The SAP Cloud connector is a critical piece in your SAP Cloud landscape. The SAP cloud connector, amongst other things, allows you to connect your on premise tools to the SAP Cloud Platform.
One thing to remember is that you are allowed two instances of the cloud connector as part of your SAP cloud infrastructure. Here we go into details of multiple landscapes possible for the same and also look at how to size and setup the Cloud connectors so that you get the best possible access to your data on the SAP cloud platform.
A typical landscape is to have the cloud connector setup based on your users. In the example below – we have one cloud connector for mainland USA and the customer also has another user base in the APAC region. Here you can setup the second cloud connector for APAC to ensure that the APAC users do not have to connect through the US connector, thereby preserving bandwidth.
The SAP cloud connector comes in different flavors – Windows and Linux and you can choose the option that is best suited for your landscape in terms of existing infrastructure and infrastructure capabilities.
Single Node Configuration
Here you can install the SAP CC on a single dedicated machine with a static IP and configure the same. In case you have users across the globe with regional VPNs, you can have one SAP CC instance for mainland US and one for APAC so that the network latency can be addressed, if there is any.
There is a High availability option for the SAP CC where you can set up the SAP CC as a High availability instance with a master and slave. The obvious benefits are:
- HA ensures that there is connectivity even if one of the machines go down
- If for instance – someone does a select * on the HANA DB and the Cloud connector goes down by being flooded with data, the slave will still ensure that others can continue to access the same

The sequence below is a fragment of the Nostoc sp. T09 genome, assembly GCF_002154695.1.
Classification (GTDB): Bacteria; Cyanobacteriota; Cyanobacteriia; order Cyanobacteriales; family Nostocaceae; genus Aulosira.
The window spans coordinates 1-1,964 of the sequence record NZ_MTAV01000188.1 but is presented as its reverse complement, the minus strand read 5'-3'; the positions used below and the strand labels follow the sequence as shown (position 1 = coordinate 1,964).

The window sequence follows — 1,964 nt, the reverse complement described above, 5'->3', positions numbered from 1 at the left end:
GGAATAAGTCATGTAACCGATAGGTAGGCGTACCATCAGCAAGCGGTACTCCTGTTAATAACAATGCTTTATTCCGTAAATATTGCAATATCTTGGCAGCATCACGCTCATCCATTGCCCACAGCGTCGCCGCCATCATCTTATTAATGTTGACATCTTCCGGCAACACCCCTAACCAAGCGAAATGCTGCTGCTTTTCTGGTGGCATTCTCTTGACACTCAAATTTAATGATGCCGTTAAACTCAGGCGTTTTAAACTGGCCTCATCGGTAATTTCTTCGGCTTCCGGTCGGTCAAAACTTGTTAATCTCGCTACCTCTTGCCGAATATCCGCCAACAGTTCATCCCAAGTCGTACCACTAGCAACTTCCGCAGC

- If you have configures downstream systems like R, On premise PAL etc , then the data requests are going to be huge and this ensures that there is failover to ensure that connectivity is not disturbed.
- If SAP updates the cloud connector, you can upgrade the HA system without downtime.
The SAP CC is a gateway to SCP and hence does not require a very large Disk Space, however the common failure points are the Network bandwidth , CPU and RAM. The thumb rule being that more CPU and RAM will allow the CC to process higher volumes of data. When the SAP CC gets large data requests, it needs to process them in RAM and ensure that encryption and decryption happen. Also, another thing to be looked at is to have the machine possibly installed on your network backbone within your data center rather than have it on a Desktop / Server within office premises for example. This will ensure good network connectivity and also minimizes latency between the Cloud System and your backend Systems.
For instance if you are accessing your HANA cloud database into Tableau, then the closer it is in terms of network proximity to your Tableau server, the better the performance because network hops will be minimized.
One way of determining the sizing that works for you is to go with Virtual Machines for the same, install them with minimum settings to begin with and then simulate large data requests from SCP into your network and monitor the performance. Since these machines are Virtual, you can then bump up the RAM or CPU and then arrive at a sizing that works for you.
The reason why we cannot do something like standard T-Shirt sizing on the CC is because SCP can have multiple data sets, both big and small. You will not need the horsepower to handle small data sets but then have the additional horsepower for that occasional big data set and ensure system availability as well in the process.
Alternate options – Dedicating CC nodes for High Volume
However, if you have requirements that necessitate high data volumes, then it might be worthwhile to see if you can put in a dedicated node for high data volumes and have your systems access that URL for high data volumes. This would protect regular users and provide access to the same.
This option however will come with the additional requirement of enforcing the usage of the High-volume node for high volume requests where you can have a R server using the high-volume node and regular users using the other one. But this does not stop the users from using either one and will require IT oversight in managing the cloud connectors that users connect to.
Even though the 2 instance limit seems draconian, it can actually be used optimally to ensure reliable and fast access to your data across the enterprise.
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